Black-capped vireo (Vireo atricapilla)

Black-capped vireo female
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Black-capped vireo fact file

Black-capped vireo description

GenusVireo (1)

The black-capped vireo (Vireo atricapilla) is a small, beautifully-marked songbird. The male black-capped vireo is olive green with a bright white chest and belly. Intermittent yellow feathers provide flashes of colour on the wings, tail and flanks. The top of the head is black and a distinctive white ring encircles each eye. The female black-capped vireo has slightly duller plumage than the male, with a greenish-yellow chest and belly, and a slate grey crown. Both sexes have brownish-red eyes (3).

The song of the black-capped vireo is a harsh and hurried tune of two to three note phrases (4) (5), and its call is a dry ‘chit-it(5).

Vireo atricapillus.
Length: 12 cm (2)
8.5 - 10 g (2)

Black-capped vireo biology

The black-capped vireo feeds primarily on insects, particularly the adults and larvae of moths, butterflies and beetles which are plucked from plant surfaces as it hops and flutters amongst thick vegetation. It supplements this diet with seeds, particularly during the winter (6) (7).

The breeding season of the black-capped vireo takes place from March to July (6) (7). The male establishes a territory of between two and four acres, shortly after which the females arrive and select a male based on the quality of their territory (7). During this time, the male deters rivals with songs, displays and fights (6) (7).

Once a breeding pair has formed, the black-capped vireo builds a cup-shaped nest that is suspended from the fork of a branch, up to two metres off the ground (4). This impressive structure takes two to three days to complete (4). A day after completion of the nest, the female lays the first egg, and will lay a further egg each subsequent day (4), until three or four eggs have been laid (6). Both adults incubate the eggs for 14 to 17 days (4) and share the task of feeding the new chicks (6), until they leave the nest 10 to 12 days after hatching (4). The black-capped vireo has an average lifespan of five to six years (6).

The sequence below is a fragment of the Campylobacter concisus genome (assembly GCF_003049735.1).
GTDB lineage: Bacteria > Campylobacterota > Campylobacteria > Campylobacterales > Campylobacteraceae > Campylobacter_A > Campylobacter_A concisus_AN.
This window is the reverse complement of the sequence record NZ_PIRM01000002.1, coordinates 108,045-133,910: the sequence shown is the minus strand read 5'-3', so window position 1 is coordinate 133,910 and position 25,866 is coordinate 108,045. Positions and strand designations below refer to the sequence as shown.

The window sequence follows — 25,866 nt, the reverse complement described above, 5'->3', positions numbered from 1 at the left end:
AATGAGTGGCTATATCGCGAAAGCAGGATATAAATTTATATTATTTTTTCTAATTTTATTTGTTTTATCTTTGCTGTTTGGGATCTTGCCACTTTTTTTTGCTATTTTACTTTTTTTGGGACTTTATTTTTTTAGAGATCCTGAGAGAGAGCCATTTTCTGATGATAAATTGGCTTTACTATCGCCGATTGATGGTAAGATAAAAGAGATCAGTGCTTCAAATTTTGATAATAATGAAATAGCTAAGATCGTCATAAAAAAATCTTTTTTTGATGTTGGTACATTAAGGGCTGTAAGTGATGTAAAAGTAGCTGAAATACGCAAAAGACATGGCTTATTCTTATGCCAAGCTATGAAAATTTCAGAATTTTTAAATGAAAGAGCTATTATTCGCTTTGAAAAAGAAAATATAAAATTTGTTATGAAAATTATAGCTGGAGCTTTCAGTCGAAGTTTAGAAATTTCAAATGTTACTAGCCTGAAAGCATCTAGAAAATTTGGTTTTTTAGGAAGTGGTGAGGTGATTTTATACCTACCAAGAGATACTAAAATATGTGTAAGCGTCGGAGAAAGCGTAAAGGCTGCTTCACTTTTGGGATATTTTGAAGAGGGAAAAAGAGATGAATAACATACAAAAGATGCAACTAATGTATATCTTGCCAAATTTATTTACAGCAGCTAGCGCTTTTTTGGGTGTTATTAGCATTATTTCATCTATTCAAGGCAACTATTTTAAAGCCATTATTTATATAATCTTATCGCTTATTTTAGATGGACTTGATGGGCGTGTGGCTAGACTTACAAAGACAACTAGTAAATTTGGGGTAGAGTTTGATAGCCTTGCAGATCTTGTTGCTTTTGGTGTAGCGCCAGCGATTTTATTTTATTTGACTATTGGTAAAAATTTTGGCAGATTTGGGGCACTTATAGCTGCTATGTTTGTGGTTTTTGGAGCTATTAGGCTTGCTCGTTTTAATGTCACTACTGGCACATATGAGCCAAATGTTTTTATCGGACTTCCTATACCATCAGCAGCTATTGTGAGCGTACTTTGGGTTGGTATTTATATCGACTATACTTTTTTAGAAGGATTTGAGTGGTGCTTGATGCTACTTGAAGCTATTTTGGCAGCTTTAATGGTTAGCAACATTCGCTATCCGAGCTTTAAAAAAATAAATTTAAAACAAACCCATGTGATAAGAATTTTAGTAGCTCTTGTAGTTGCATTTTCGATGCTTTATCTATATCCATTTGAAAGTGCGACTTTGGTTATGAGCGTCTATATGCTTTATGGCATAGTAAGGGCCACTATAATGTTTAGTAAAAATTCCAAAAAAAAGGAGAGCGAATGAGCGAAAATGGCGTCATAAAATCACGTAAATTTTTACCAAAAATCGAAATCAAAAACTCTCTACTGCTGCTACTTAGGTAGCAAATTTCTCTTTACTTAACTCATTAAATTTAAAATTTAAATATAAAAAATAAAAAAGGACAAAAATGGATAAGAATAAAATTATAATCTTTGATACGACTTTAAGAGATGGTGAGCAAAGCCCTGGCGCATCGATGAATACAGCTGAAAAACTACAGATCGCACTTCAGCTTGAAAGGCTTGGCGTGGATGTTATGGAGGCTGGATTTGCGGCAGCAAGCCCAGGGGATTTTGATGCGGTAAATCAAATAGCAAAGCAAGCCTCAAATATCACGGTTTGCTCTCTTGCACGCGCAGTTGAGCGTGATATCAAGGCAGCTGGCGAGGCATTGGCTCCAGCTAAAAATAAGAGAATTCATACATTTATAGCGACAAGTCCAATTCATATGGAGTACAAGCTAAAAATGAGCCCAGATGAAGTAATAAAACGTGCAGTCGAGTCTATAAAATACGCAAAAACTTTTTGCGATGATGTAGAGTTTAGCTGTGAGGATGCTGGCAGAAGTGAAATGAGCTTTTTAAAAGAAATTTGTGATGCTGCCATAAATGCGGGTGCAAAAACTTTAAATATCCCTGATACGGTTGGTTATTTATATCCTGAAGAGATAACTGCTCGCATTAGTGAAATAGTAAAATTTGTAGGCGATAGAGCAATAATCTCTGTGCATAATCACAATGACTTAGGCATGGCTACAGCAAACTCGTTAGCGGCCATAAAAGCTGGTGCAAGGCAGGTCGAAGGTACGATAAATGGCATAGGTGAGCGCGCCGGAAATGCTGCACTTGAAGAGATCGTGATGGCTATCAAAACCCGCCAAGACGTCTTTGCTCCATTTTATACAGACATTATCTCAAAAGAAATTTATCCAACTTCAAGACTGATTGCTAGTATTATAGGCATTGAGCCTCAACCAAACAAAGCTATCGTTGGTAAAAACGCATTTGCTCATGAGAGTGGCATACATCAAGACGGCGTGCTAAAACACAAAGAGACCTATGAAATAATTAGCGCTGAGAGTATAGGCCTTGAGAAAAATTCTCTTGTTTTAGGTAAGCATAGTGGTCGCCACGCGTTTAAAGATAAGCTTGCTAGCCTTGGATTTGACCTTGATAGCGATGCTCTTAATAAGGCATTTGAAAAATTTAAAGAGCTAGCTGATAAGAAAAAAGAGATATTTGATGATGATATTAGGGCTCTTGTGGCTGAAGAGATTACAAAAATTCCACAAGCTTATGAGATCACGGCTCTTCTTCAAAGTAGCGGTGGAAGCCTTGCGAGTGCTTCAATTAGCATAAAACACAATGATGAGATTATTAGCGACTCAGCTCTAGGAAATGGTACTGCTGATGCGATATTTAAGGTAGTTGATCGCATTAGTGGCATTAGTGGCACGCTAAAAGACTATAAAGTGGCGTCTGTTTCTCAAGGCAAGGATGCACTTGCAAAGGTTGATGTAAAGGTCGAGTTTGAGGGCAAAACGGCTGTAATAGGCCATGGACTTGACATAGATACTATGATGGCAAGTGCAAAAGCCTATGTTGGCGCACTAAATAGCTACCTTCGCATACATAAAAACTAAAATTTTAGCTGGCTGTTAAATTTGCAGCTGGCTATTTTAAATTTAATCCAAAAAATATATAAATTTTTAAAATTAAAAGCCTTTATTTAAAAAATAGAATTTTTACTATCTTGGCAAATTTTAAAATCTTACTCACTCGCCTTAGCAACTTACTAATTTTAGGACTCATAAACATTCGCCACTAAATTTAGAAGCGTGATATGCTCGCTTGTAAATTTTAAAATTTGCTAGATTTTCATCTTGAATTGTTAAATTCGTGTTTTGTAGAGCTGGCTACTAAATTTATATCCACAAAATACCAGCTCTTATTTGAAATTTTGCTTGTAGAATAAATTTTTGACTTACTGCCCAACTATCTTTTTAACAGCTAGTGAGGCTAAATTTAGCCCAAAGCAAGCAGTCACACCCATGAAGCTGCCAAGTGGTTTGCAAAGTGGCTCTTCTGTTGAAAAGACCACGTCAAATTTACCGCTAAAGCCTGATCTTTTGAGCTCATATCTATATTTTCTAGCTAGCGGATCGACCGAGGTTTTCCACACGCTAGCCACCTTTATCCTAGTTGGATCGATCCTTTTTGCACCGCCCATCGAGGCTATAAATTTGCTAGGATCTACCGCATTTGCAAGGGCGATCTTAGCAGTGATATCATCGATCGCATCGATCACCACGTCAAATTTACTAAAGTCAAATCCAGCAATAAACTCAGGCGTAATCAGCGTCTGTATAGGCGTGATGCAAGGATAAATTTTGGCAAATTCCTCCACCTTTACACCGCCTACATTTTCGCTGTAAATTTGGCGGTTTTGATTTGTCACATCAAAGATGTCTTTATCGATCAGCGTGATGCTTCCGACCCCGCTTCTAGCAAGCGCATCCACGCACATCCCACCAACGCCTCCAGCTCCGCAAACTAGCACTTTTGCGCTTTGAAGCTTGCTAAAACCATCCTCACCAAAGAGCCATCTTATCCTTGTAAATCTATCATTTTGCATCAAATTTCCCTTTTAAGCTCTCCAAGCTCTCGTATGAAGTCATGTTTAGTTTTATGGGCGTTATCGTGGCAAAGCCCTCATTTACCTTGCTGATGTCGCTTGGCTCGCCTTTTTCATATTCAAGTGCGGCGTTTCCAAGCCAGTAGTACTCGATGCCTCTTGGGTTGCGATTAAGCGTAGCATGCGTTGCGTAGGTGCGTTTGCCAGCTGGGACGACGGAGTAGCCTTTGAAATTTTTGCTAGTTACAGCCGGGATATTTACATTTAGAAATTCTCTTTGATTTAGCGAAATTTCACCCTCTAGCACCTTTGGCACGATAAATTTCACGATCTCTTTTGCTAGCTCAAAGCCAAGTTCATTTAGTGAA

Black-capped vireo range

A migratory species, the black-capped vireo breeds in Texas and Oklahoma in the United States, and the state of Coahuila in northern Mexico before migrating south to spend winter along the western coast of Mexico (4).


Black-capped vireo habitat

The black-capped vireo inhabits areas of low dense, shrubby, deciduous growth in fire maintained scrubland and forest-grassland ecotone (a zone of transition between two different ecosystems) (5).


Black-capped vireo status

The black-capped vireo is classified as Vulnerable (VU) on the IUCN Red List (1).

IUCN Red List species status – Vulnerable


Black-capped vireo threats

Fire suppression strategies are considered one of the most serious threats to the black-capped vireo (5). Natural, periodic fires maintain a suitable habitat of open grassland with scattered clumps of trees and shrubs for the black-capped vireo. A lack of fire in many areas, as a result of suppression strategies by humans, has reduced the amount of suitable habitat (4).